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Mammograms and Breast Health

What is a mammogram?

A mammogram is an X-ray image of your breast. It's used to find and diagnose breast disease. A mammogram may be done if you have breast problems such as a lump, pain, or nipple discharge. A mammogram is also done as a screening test if you don’t have breast problems. It can check for breast cancers, noncancerous or benign tumors, and cysts before they can be felt.

A mammogram can’t prove that an abnormal area is cancer. If a mammogram shows an area in your breast that is abnormal or may be cancer, follow up tests such as a breast ultrasound exam or an MRI may be done. For a conclusive diagnosis your healthcare provider removes a sample of breast tissue (biopsy) by needle or during surgery. The tissue will be examined at a lab under a microscope to see if it's cancer.

A mammogram uses a low dose of radiation.

What are the different types of mammograms?

There are 2 types of mammograms: 

  • Screening mammogram. This is used to find any breast changes in people who have no signs of breast cancer. Often 2 X-rays are taken of each breast. A mammogram can find a tumor before it can be felt.  

  • Diagnostic mammogram. This is used to diagnose abnormal breast changes. These may include a lump, pain, nipple thickening or discharge, or a change in breast size or shape. More pictures are taken than during a screening mammogram. A diagnostic mammogram is also used to check any problems found on a screening mammogram.

How is a mammogram done?

X-rays of the breast are different from X-rays for other parts of your body. The breast is squeezed, or compressed, by the mammogram equipment. This spreads the breast tissue apart. Because of this, the radiation dose is lower and there is a better picture of your breast tissue. You may feel some mild pain when your breast is compressed. The compression only lasts for a few seconds for each image of your breast. An X-ray technologist takes the X-rays. The films are read by a radiologist. The results are given to your healthcare provider.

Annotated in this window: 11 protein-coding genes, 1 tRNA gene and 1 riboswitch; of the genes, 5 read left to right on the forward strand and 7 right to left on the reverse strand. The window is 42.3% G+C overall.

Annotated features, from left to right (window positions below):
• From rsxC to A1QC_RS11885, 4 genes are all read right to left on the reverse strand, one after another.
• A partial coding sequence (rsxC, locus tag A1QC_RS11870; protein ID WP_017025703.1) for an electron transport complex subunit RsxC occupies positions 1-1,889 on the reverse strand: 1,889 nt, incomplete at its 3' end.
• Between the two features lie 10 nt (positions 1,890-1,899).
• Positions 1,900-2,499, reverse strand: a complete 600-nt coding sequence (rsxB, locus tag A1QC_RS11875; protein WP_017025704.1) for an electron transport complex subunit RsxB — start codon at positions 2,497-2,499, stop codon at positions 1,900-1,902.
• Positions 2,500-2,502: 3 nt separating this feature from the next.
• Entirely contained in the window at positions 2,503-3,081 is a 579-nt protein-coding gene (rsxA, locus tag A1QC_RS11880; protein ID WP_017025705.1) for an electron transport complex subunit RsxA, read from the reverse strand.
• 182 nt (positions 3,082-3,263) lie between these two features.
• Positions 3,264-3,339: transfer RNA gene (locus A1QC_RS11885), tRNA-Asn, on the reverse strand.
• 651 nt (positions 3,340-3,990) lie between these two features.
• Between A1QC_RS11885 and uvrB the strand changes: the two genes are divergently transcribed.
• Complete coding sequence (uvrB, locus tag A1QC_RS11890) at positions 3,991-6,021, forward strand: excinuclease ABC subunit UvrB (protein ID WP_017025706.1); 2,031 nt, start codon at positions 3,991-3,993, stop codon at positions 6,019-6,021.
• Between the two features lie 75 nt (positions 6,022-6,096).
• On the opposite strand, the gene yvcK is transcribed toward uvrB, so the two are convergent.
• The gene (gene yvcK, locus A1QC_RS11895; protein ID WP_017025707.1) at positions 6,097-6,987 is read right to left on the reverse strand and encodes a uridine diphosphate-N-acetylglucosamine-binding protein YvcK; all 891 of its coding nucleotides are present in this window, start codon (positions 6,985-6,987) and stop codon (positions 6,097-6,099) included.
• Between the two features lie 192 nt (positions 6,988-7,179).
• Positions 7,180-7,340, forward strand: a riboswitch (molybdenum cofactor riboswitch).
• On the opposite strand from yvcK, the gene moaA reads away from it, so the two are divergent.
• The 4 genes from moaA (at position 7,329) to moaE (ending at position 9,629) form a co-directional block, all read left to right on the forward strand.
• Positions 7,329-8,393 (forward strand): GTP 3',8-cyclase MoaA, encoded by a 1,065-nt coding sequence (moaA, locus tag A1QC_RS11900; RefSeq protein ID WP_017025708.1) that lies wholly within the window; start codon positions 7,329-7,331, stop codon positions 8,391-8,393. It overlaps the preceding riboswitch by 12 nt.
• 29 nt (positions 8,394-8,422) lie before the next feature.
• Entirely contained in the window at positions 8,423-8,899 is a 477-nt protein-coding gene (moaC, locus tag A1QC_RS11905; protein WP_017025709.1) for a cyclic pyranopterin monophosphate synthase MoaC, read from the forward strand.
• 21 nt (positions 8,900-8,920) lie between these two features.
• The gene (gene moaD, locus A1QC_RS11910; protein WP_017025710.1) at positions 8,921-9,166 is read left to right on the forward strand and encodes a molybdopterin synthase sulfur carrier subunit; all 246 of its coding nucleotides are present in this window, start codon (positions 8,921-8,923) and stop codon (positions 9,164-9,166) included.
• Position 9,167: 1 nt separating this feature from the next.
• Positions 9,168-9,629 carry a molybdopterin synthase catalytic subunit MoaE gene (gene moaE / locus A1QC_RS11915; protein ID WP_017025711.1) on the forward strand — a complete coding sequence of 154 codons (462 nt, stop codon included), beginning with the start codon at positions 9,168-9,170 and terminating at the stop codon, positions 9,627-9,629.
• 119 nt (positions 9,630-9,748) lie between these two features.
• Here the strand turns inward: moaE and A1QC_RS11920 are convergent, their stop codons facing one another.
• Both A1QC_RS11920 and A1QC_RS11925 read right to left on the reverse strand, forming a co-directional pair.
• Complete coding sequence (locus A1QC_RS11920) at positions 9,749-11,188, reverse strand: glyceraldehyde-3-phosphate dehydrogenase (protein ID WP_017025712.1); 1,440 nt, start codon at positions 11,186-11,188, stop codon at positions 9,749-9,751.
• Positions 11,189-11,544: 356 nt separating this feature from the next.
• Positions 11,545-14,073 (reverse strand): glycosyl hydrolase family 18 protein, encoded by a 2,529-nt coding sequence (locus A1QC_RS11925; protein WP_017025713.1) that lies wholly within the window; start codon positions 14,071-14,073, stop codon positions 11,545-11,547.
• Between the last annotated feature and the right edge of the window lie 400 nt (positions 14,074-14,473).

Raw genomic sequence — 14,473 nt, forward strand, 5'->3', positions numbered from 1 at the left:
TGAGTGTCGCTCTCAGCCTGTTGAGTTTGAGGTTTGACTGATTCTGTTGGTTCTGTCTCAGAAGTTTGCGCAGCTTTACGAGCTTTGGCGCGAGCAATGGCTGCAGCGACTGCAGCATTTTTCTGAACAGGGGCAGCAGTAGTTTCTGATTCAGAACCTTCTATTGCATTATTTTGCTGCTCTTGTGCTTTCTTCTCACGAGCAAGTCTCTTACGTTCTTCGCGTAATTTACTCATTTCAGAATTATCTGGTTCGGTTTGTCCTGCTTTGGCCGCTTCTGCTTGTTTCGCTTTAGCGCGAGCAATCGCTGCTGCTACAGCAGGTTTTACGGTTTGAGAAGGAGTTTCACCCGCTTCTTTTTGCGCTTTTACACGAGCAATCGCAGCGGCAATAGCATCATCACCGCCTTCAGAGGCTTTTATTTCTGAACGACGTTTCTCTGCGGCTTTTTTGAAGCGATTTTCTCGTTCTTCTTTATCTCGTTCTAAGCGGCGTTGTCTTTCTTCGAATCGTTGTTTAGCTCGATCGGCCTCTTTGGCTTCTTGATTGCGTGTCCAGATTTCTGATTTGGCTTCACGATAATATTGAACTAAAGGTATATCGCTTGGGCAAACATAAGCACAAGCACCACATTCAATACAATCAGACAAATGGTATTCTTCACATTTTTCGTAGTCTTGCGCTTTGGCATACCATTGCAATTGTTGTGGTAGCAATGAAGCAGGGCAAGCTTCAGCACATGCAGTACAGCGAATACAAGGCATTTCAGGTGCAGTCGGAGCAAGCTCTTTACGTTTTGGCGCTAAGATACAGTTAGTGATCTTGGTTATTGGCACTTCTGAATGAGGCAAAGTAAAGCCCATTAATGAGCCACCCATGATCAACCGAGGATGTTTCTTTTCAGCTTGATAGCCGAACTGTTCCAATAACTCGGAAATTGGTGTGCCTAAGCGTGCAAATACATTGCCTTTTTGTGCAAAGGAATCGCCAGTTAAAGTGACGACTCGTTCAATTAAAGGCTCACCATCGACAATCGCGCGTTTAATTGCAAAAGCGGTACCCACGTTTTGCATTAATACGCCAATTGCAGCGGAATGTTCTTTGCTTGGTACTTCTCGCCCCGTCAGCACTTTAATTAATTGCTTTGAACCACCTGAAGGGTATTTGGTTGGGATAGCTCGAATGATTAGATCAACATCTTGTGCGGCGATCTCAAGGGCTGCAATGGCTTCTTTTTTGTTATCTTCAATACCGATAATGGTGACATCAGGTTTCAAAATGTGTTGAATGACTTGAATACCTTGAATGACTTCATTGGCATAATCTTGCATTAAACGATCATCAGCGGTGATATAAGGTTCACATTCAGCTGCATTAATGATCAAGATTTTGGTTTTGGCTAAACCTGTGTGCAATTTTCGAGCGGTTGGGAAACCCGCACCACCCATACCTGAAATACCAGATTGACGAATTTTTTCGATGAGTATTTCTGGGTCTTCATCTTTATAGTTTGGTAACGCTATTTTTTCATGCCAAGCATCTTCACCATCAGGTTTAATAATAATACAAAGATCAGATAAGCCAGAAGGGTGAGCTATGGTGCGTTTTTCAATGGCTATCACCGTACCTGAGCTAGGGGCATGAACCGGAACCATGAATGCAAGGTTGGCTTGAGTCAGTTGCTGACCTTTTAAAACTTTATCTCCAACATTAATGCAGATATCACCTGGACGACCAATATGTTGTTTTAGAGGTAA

Mammograms are currently done with the help of a computer to make digital images. Digital mammograms are done the same way as a standard mammogram.

What conditions does a mammogram show?

A mammogram can show the following conditions:

Calcifications are tiny mineral deposits in the breast tissue. There are 2 types of calcifications:

  • Macrocalcifications. These are larger calcium deposits that often mean worsening changes in the breast. These changes may include aging of the breast arteries, past injuries, swelling, or inflammation.

  • Microcalcifications. These are tiny (less than 1/50 of an inch) specks of calcium. When many microcalcifications are seen in one area, they are called a cluster.

Masses may happen with or without calcifications. Masses may be caused by:

  • A cyst. This is a noncancer (benign) collection of fluid in the breast. It can’t be diagnosed by a physical exam alone or by a mammogram alone. A breast ultrasound or aspiration with a needle is needed. If a mass is not a cyst, you may need more tests.

  • Benign breast conditions. Some masses can be checked with regular mammograms. But for others you may need a biopsy.

  • Breast cancer

Who should get a screening mammogram?

Different health experts have different recommendations for people who have no symptoms of breast cancer:

  • The U.S. Preventive Services Task Force recommends screening mammograms every 2 years for women age 40 through 74. This applies to people at average risk of breast cancer.

  • The American Cancer Society recommends screening be a choice for those at average risk, starting at age 40. Mammograms should be done every year for everyone ages 45 to 54. Then you can switch to mammograms every 2 years. Or you have the choice to continue annual mammograms. Screening can continue as long as a woman is in good health and expected to live 10 years or more.

Talk with your healthcare provider to find out which screening guidelines are right for you.

If you are at higher risk for breast cancer, talk with your provider about:

  • Starting screening mammograms earlier

  • Having additional tests such as a breast ultrasound or MRI

  • Having mammograms more often

Online Medical Reviewer: Marianne Fraser MSN RN
Online Medical Reviewer: Rajadurai Samnishanth
Online Medical Reviewer: Rita Sather RN
Date Last Reviewed: 9/1/2023
© 2000-2024 The StayWell Company, LLC. All rights reserved. This information is not intended as a substitute for professional medical care. Always follow your healthcare professional's instructions.
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